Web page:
Fire chief still waits for pay fix

April 15, 1997


Staff Writer

N. Leon Wolfe Jr. took a pay cut when he accepted the promotion from firefighter to chief of the Fort Ritchie Fire Department in 1985. But he was confident that legislation pending in Congress would adjust the salary structure.

More than a decade later, Wolfe is still chief and he's still waiting for legislation to pass.

Being chief has its perks. Wolfe doesn't have to work night shifts or holidays like regular firefighters at the base. And he works fewer hours than firefighters, who work 24-hours shifts three days a week.

Under the current pay structure, federal firefighters often lose thousands of dollars when they are promoted to supervisory positions because they work fewer hours, according to a statement by Sen. Paul Sarbanes, D-Md.


Why did Wolfe take a job that paid thousands of dollars less than the firefighter job, and came with administrative headaches?

"That's a good question," he said. "I ask myself that a lot sometimes."

Sarbanes has reintroduced legislation that would raise Wolfe's salary and change a pay structure under which federal firefighters make up to 44 percent less than other government employees at the same pay level.

If it passes, the legislation would affect firefighters at about 20 facilities in Maryland, including 24 at Fort Ritchie. When the base closes on Oct. 1, 1998, those firefighters will be transferred to Fort Detrick in Frederick County, base spokesman Steve Blizard said.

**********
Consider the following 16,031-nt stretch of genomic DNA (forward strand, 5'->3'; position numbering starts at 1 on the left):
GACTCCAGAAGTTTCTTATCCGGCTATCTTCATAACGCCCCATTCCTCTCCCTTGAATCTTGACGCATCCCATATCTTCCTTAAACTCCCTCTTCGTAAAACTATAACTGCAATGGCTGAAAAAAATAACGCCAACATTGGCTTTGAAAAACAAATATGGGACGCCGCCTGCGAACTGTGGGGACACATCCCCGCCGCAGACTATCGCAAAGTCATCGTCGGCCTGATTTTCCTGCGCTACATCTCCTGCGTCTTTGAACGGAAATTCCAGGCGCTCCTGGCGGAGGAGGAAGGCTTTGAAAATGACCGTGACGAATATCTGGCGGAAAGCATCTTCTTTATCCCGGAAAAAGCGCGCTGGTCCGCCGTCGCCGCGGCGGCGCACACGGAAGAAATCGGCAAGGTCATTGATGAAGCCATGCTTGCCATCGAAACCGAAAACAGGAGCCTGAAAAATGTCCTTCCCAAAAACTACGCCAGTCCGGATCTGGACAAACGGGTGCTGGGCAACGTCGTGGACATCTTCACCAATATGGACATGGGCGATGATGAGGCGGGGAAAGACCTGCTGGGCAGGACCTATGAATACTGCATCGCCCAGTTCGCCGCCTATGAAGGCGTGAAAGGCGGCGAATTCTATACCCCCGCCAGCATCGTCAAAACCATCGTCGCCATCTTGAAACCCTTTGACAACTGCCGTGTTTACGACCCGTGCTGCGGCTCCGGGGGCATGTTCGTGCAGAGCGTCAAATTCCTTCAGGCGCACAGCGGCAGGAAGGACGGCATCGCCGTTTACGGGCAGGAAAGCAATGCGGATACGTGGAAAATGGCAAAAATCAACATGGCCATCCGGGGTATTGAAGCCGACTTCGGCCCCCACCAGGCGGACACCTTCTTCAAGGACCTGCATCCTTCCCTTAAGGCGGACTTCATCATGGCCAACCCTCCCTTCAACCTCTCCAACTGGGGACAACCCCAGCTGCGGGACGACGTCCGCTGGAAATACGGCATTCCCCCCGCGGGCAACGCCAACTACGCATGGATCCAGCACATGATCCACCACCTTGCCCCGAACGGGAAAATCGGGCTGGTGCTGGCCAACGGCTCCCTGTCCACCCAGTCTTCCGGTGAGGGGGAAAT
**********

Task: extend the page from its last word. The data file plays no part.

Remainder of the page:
Sarbanes spokesman Jesse Jacobs said the Senate bill and its counterpart in the House have been referred to legislative committees. Sarbanes was a cosponsor of legislation that failed last year.

A study by the International Association of Fire Fighters showed that a GS-5 federal firefighter earns $7.21 per hour. Other federal employees at that grade make $10.34 per hour and the average salary for municipal firefighters is $12.87 per hour, according to a statement issued by Sarbanes.

"The current system is clearly inequitable," Sarbanes said in the statement. "There is no way you can examine this issue and not come to the conclusion that this is a grossly unfair situation."

Wolfe said the inequities result from the way the federal government calculates the hours. Firefighters do not get paid true overtime as other federal employees do, he said. Firefighters at Fort Ritchie work every other day, 24 hours a day - or 72 hours.

The formula is highly complex, he said.

"You almost need to be an accountant to calculate pay of firefighters," Wolfe said.

The bill would also prevent firefighters from losing pay during training sessions in hazardous materials, emergency medicine and other specialities.

The Herald-Mail Articles